But the key thing I want to note here is that the restlessness that generates the ‘why regress’ is actually perfectly suited to the expansion of our understanding of the world. It is, in part, because people are not satisfied with being told ‘well, that’s just gravity for you’ that they are motivated to push back the boundaries of scientific knowledge. Scientific understanding of the world expands, in part, because of this restlessness. Explanations that previously worked start to seem unsatisfying, and the whole thing moves forward in the hope that there is still more to understand – and so far, it seems that there always is more.
But this explanatory restlessness can be misplaced when it comes to understanding people, and what they do. A full understanding of what a person is doing means understanding not just what they are aiming at, but also the deeper desires and concerns that lie in the background. Ultimately, I think, to understand fully what a person is doing involves some understanding of who they are, insofar as the question of who we are is so closely connected to our desires and concerns – the question of what we love. Often enough this kind of understanding has nothing much to do with causal explanation. Suppose my partner gives me a gift, without an obvious reason; I might then ask, ‘why?’ They might reply, ‘just because I love you’. Under normal circumstances no further explanation is needed: their motivation in this particular action is linked to something bigger, more fundamental about them – that they love me – and that explains it. If I go on to ask a question such as, ‘yes, but why would you buy a gift for someone you love?’ or, ‘ok, but why would you want to show someone that you love them?’ then it’s hard to find an adequate response. And this sort of quest for explanation might not really be a manifestation of a hunger for a deeper understanding of gift-giving at all. If a precocious child is asked ‘why is your sister crying?’ and they reply: ‘it’s a response to distress, designed to attract the attention of a primary care-giver’, then they might well be very clever, but they are evading the question. So, I think, we can’t explain things like romantic gifts without appealing to the nature of love, but we can’t really explain the nature of love in terms of anything more fundamental – not if we want to say that love is at the very heart of reality, at least. All we can do is to describe it more fully, as Paul does in 1 Corinthians 13, or – better – demonstrate it more convincingly through our lives, as Jesus commands in the Gospel of John. So a person who is unsatisfied by the answer ‘because I love you’ is probably destined to remain unsatisfied, because no explanation can really do the job that they want it to do.
How does all this relate to my search for a better understanding of the ‘mechanism’ of atonement? We do sometimes need a detour through causal explanation to explain a person’s action when we can’t see the link between what they’re doing and what they want to achieve: why do it like that? If I suddenly start slapping my friend vigorously on the back, a causal explanation will help someone understand how in this particular case, the apparent violence could be an expression of my concern for my friend. I have to hit them because I want to dislodge something from their airway, and I want to dislodge something from their airway because I care about them. But here, the causal explanation very quickly comes back to the personal level, because it is not hard at all to see the connection between the back-slapping and concern for my friend.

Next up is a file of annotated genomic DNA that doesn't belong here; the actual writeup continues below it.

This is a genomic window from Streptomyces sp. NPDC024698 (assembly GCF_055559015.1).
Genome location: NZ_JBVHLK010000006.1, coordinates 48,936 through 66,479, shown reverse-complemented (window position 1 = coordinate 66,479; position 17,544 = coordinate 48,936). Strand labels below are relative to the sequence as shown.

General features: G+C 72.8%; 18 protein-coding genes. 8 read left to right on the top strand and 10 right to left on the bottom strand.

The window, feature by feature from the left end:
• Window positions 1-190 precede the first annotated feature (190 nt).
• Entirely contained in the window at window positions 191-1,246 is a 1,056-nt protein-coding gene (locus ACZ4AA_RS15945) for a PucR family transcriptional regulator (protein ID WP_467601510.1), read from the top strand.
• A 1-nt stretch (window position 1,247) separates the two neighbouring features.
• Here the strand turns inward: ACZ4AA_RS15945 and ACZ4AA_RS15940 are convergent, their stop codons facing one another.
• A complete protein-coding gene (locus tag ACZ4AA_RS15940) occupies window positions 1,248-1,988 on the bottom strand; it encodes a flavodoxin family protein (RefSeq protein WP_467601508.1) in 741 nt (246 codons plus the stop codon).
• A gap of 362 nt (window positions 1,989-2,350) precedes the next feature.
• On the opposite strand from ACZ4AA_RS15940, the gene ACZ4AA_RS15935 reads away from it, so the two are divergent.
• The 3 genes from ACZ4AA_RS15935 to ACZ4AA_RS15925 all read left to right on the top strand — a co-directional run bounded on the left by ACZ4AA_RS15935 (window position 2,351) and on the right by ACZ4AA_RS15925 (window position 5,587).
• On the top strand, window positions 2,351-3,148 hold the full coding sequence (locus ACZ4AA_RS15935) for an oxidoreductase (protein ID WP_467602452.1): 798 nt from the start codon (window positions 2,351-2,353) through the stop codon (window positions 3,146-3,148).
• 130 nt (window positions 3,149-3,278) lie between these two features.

But it is easy to see how the desire for more complete explanation of personal action can be side-tracked by the desire for causal explanation, and it might be that somehow in the detour we may lose track of the personal action altogether. Suppose I am watching someone baking a cake, and notice they are using a particular set of movements as they mix things together. I ask, ‘what are you doing?’, and they tell me that they are folding the mixture together. I am a baking novice, and so might ask for an explanation: why is ‘folding’ necessary? If they have the patience, they might explain it in terms of the need to mix a heavier mixture into a lighter mixture without losing the air bubbles in the lighter mixture. But what if something about this explanation puzzles me? I might stop thinking about this particular cake and go on to ask why air bubbles are necessary in any case, and what this has to do with the texture and taste of a cake, and from there, how taste buds work, and so on and so on – it could be quite fascinating. But it would also mean that I would no longer be asking about this person’s actions at all. However detailed the answers became, the explanatory trajectory as a whole would shed no light at all on the purpose of this cake: whether it is for a wedding, a birthday, to raise money for charity, or just a pretext to go and visit someone who is lonely, etc. It is one thing to understand how taste buds work and, therefore, why cake mixture should be folded, but quite another to understand the reasons that someone might have to bake a cake at a particular time.
It now seems to me that some of my questions about atonement theology – the meaning of ‘this tiny word “for”’—have been a bit like the question about folding a cake mixture. They have often led me in a direction that doesn’t end up shedding any light on the event in question, because they are no longer really about purposeful, personal action, but about the ‘mechanics’ of atonement, as if the ‘mechanics’ were somehow the object of interest, the thing worth coming to understand.